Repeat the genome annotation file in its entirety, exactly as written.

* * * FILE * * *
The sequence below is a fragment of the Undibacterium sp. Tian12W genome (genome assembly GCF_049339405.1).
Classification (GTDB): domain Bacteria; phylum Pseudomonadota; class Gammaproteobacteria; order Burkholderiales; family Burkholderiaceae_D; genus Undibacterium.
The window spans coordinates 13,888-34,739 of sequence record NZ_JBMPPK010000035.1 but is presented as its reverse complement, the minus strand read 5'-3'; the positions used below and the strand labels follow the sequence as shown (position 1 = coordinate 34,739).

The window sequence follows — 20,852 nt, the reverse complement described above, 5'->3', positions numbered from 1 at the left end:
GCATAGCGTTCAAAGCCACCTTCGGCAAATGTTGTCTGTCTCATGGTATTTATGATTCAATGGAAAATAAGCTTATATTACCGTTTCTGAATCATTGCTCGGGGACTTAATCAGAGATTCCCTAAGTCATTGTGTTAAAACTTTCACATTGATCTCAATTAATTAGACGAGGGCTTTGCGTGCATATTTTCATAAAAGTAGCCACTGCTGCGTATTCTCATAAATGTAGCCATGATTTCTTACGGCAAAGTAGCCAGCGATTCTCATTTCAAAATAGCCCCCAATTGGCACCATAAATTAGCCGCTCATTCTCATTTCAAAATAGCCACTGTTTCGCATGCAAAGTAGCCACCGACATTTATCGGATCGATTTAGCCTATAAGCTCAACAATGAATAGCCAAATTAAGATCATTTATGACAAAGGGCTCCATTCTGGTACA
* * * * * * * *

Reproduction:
The sequence below is a fragment of the Undibacterium sp. Tian12W genome (genome assembly GCF_049339405.1).
Classification (GTDB): domain Bacteria; phylum Pseudomonadota; class Gammaproteobacteria; order Burkholderiales; family Burkholderiaceae_D; genus Undibacterium.
The window spans coordinates 13,888-34,739 of sequence record NZ_JBMPPK010000035.1 but is presented as its reverse complement, the minus strand read 5'-3'; the positions used below and the strand labels follow the sequence as shown (position 1 = coordinate 34,739).

The window sequence follows — 20,852 nt, the reverse complement described above, 5'->3', positions numbered from 1 at the left end:
GCATAGCGTTCAAAGCCACCTTCGGCAAATGTTGTCTGTCTCATGGTATTTATGATTCAATGGAAAATAAGCTTATATTACCGTTTCTGAATCATTGCTCGGGGACTTAATCAGAGATTCCCTAAGTCATTGTGTTAAAACTTTCACATTGATCTCAATTAATTAGACGAGGGCTTTGCGTGCATATTTTCATAAAAGTAGCCACTGCTGCGTATTCTCATAAATGTAGCCATGATTTCTTACGGCAAAGTAGCCAGCGATTCTCATTTCAAAATAGCCCCCAATTGGCACCATAAATTAGCCGCTCATTCTCATTTCAAAATAGCCACTGTTTCGCATGCAAAGTAGCCACCGACATTTATCGGATCGATTTAGCCTATAAGCTCAACAATGAATAGCCAAATTAAGATCATTTATGACAAAGGGCTCCATTCTGGTACA